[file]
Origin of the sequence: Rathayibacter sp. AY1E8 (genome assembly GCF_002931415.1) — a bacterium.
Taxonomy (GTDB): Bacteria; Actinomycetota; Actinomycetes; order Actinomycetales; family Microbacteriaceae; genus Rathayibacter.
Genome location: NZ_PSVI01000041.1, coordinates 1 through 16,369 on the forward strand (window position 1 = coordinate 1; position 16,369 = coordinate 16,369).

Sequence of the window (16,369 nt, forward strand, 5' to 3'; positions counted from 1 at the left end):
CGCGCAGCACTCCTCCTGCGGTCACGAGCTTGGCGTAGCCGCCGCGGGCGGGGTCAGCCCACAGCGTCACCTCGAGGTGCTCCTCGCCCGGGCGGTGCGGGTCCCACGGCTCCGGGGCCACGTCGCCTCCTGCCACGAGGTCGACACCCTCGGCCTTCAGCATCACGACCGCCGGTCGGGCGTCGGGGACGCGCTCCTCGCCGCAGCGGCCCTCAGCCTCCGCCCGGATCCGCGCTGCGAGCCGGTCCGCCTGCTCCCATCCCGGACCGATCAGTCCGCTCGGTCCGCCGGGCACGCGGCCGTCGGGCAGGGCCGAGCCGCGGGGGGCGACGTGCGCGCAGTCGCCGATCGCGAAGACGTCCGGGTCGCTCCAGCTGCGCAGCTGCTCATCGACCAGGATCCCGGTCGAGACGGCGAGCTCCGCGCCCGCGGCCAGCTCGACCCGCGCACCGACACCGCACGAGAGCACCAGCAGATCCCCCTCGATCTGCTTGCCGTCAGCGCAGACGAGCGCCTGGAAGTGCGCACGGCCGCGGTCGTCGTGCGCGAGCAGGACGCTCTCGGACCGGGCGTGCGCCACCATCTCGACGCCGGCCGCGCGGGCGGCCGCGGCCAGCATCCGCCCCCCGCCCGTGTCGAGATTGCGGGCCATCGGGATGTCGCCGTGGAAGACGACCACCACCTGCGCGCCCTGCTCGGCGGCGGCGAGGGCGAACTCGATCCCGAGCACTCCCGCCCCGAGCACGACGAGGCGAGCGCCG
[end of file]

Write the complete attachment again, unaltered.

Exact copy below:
Origin of the sequence: Rathayibacter sp. AY1E8 (genome assembly GCF_002931415.1) — a bacterium.
Taxonomy (GTDB): Bacteria; Actinomycetota; Actinomycetes; order Actinomycetales; family Microbacteriaceae; genus Rathayibacter.
Genome location: NZ_PSVI01000041.1, coordinates 1 through 16,369 on the forward strand (window position 1 = coordinate 1; position 16,369 = coordinate 16,369).

Sequence of the window (16,369 nt, forward strand, 5' to 3'; positions counted from 1 at the left end):
CGCGCAGCACTCCTCCTGCGGTCACGAGCTTGGCGTAGCCGCCGCGGGCGGGGTCAGCCCACAGCGTCACCTCGAGGTGCTCCTCGCCCGGGCGGTGCGGGTCCCACGGCTCCGGGGCCACGTCGCCTCCTGCCACGAGGTCGACACCCTCGGCCTTCAGCATCACGACCGCCGGTCGGGCGTCGGGGACGCGCTCCTCGCCGCAGCGGCCCTCAGCCTCCGCCCGGATCCGCGCTGCGAGCCGGTCCGCCTGCTCCCATCCCGGACCGATCAGTCCGCTCGGTCCGCCGGGCACGCGGCCGTCGGGCAGGGCCGAGCCGCGGGGGGCGACGTGCGCGCAGTCGCCGATCGCGAAGACGTCCGGGTCGCTCCAGCTGCGCAGCTGCTCATCGACCAGGATCCCGGTCGAGACGGCGAGCTCCGCGCCCGCGGCCAGCTCGACCCGCGCACCGACACCGCACGAGAGCACCAGCAGATCCCCCTCGATCTGCTTGCCGTCAGCGCAGACGAGCGCCTGGAAGTGCGCACGGCCGCGGTCGTCGTGCGCGAGCAGGACGCTCTCGGACCGGGCGTGCGCCACCATCTCGACGCCGGCCGCGCGGGCGGCCGCGGCCAGCATCCGCCCCCCGCCCGTGTCGAGATTGCGGGCCATCGGGATGTCGCCGTGGAAGACGACCACCACCTGCGCGCCCTGCTCGGCGGCGGCGAGGGCGAACTCGATCCCGAGCACTCCCGCCCCGAGCACGACGAGGCGAGCGCCG